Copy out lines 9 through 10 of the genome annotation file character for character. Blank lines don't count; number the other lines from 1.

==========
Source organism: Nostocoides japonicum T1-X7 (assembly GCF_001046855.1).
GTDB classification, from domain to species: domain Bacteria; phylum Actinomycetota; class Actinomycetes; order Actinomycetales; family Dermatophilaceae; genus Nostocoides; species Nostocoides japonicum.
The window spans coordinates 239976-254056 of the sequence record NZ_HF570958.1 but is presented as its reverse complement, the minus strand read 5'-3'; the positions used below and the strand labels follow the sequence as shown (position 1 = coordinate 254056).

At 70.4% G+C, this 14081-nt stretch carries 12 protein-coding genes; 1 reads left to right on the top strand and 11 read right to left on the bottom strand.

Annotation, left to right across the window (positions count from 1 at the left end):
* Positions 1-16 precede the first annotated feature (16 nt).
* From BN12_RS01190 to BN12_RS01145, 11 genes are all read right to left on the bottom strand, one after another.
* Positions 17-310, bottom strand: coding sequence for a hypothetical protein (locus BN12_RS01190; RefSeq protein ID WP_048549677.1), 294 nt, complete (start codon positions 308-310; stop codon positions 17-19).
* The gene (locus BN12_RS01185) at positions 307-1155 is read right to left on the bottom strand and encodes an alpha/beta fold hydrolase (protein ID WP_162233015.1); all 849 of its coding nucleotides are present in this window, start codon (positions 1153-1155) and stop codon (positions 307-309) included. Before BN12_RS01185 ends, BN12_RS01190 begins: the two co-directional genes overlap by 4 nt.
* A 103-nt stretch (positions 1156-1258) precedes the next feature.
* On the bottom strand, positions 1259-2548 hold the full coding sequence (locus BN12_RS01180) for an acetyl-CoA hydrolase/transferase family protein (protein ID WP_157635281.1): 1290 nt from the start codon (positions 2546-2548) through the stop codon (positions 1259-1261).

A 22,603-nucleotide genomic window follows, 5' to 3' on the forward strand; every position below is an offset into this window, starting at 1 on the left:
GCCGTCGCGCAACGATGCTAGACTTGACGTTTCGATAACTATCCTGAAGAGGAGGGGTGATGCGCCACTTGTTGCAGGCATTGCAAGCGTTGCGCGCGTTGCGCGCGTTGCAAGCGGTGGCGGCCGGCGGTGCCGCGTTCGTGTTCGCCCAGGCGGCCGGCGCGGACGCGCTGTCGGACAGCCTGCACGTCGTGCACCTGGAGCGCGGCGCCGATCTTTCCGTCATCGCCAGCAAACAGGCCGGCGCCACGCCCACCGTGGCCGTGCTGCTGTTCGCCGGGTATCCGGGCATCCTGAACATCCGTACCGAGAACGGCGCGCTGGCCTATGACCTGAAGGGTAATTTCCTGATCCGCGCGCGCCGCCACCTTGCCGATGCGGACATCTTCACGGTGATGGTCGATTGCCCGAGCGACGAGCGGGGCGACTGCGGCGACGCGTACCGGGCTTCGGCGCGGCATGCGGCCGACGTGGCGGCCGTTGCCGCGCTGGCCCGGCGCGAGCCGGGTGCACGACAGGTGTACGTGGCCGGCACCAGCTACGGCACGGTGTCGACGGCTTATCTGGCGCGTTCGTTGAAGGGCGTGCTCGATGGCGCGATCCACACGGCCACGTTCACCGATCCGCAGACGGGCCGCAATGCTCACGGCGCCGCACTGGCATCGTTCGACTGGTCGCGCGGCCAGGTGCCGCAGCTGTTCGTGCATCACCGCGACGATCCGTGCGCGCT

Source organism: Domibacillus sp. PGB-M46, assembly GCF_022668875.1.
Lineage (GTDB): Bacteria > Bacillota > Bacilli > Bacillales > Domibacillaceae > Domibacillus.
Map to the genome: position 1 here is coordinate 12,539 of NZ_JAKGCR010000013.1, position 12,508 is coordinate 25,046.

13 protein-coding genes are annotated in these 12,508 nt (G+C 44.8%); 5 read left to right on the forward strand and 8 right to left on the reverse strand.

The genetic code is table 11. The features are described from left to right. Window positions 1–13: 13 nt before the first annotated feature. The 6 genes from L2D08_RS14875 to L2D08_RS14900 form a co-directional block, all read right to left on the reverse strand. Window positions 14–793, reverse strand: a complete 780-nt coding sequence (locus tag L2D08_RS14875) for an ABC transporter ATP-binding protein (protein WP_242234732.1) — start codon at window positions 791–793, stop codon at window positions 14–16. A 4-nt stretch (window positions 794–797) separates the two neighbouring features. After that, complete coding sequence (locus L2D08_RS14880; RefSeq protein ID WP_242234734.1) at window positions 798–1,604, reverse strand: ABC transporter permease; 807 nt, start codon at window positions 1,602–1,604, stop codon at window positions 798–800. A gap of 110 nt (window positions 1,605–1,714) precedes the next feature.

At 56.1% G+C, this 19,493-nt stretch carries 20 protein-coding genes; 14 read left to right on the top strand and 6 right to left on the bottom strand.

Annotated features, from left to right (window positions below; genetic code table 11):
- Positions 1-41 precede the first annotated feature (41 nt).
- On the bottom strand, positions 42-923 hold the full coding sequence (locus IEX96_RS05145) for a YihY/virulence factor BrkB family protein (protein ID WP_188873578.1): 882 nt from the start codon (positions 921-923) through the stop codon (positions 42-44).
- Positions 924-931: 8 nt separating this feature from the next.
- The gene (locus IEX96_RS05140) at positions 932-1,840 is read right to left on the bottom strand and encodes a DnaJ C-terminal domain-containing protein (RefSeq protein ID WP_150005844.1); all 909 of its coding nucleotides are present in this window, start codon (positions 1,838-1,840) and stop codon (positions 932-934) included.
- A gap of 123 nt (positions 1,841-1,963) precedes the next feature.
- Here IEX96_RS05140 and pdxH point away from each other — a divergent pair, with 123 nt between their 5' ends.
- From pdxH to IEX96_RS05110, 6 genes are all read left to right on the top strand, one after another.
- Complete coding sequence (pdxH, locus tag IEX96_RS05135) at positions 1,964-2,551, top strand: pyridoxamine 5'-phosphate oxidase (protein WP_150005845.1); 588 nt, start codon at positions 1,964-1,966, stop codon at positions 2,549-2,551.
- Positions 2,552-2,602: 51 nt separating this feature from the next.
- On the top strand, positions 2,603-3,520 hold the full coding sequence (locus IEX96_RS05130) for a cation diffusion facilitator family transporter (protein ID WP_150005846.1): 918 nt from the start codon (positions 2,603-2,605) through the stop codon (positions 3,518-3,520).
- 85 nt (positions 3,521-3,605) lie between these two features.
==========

* The gene (locus BN12_RS01185) at positions 307-1155 is read right to left on the bottom strand and encodes an alpha/beta fold hydrolase (protein ID WP_162233015.1); all 849 of its coding nucleotides are present in this window, start codon (positions 1153-1155) and stop codon (positions 307-309) included. Before BN12_RS01185 ends, BN12_RS01190 begins: the two co-directional genes overlap by 4 nt.
* A 103-nt stretch (positions 1156-1258) precedes the next feature.